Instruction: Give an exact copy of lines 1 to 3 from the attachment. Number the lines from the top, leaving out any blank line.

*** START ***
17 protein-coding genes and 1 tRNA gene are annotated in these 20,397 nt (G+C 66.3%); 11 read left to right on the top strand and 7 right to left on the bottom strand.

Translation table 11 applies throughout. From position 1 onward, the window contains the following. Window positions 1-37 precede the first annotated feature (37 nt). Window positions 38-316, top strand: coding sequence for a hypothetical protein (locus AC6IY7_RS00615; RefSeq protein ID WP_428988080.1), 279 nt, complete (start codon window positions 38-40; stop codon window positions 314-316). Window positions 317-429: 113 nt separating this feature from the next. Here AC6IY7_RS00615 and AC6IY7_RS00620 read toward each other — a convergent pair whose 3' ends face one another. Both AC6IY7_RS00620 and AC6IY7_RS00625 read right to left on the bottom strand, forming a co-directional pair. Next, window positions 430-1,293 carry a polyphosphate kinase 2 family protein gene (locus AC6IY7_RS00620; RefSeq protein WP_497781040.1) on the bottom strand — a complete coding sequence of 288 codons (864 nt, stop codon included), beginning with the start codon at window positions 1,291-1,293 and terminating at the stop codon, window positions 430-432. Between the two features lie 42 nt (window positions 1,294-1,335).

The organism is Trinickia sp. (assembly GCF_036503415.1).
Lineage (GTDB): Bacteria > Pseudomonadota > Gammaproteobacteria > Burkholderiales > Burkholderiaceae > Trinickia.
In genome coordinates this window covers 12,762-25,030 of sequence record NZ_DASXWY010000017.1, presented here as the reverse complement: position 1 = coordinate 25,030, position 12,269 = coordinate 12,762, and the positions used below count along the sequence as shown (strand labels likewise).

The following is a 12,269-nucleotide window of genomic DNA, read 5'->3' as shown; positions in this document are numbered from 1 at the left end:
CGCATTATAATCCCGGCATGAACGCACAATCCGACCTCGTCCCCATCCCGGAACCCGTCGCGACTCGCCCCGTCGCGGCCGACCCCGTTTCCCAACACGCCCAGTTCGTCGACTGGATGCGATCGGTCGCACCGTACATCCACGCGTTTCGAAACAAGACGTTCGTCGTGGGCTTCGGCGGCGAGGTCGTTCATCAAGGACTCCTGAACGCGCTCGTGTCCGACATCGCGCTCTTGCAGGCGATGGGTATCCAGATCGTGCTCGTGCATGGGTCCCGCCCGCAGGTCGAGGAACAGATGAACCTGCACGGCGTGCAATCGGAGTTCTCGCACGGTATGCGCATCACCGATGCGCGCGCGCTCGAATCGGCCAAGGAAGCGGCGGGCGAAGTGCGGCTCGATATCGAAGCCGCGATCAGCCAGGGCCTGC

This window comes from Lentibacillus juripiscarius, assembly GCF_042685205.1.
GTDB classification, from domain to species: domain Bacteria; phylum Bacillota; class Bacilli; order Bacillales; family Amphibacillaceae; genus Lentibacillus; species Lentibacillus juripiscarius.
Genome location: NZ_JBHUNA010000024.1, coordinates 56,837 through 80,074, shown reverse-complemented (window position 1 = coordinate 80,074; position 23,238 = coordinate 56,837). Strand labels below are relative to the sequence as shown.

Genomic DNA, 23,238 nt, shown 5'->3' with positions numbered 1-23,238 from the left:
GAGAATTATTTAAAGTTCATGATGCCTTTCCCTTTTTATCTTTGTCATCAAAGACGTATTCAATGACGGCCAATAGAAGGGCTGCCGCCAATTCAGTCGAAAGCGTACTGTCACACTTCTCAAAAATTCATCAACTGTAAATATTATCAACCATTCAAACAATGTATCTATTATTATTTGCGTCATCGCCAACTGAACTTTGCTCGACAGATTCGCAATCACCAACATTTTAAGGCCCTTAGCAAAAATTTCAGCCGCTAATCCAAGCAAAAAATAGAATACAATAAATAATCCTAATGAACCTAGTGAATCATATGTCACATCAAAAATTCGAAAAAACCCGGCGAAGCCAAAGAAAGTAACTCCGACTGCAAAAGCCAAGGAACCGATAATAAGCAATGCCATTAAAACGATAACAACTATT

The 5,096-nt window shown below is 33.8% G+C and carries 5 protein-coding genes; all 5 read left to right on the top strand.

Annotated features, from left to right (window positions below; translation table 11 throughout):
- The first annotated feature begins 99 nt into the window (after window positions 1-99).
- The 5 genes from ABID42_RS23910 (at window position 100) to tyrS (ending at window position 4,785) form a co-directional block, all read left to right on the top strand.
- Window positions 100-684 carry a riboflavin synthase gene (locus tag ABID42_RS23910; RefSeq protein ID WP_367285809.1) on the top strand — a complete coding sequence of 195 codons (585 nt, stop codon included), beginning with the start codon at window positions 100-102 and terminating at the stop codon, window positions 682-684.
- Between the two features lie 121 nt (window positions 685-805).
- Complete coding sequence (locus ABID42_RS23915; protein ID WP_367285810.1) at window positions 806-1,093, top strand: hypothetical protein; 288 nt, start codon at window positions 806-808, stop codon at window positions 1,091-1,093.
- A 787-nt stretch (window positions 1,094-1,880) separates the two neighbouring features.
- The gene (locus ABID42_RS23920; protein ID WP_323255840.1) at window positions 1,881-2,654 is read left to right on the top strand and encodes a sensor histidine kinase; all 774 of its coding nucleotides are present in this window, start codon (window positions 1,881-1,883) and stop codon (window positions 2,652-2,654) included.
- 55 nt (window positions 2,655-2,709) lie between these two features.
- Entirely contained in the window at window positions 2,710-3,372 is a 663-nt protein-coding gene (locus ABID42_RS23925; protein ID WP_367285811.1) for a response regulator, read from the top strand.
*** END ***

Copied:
17 protein-coding genes and 1 tRNA gene are annotated in these 20,397 nt (G+C 66.3%); 11 read left to right on the top strand and 7 right to left on the bottom strand.

Translation table 11 applies throughout. From position 1 onward, the window contains the following. Window positions 1-37 precede the first annotated feature (37 nt). Window positions 38-316, top strand: coding sequence for a hypothetical protein (locus AC6IY7_RS00615; RefSeq protein ID WP_428988080.1), 279 nt, complete (start codon window positions 38-40; stop codon window positions 314-316). Window positions 317-429: 113 nt separating this feature from the next. Here AC6IY7_RS00615 and AC6IY7_RS00620 read toward each other — a convergent pair whose 3' ends face one another. Both AC6IY7_RS00620 and AC6IY7_RS00625 read right to left on the bottom strand, forming a co-directional pair. Next, window positions 430-1,293 carry a polyphosphate kinase 2 family protein gene (locus AC6IY7_RS00620; RefSeq protein WP_497781040.1) on the bottom strand — a complete coding sequence of 288 codons (864 nt, stop codon included), beginning with the start codon at window positions 1,291-1,293 and terminating at the stop codon, window positions 430-432. Between the two features lie 42 nt (window positions 1,294-1,335).

The organism is Trinickia sp. (assembly GCF_036503415.1).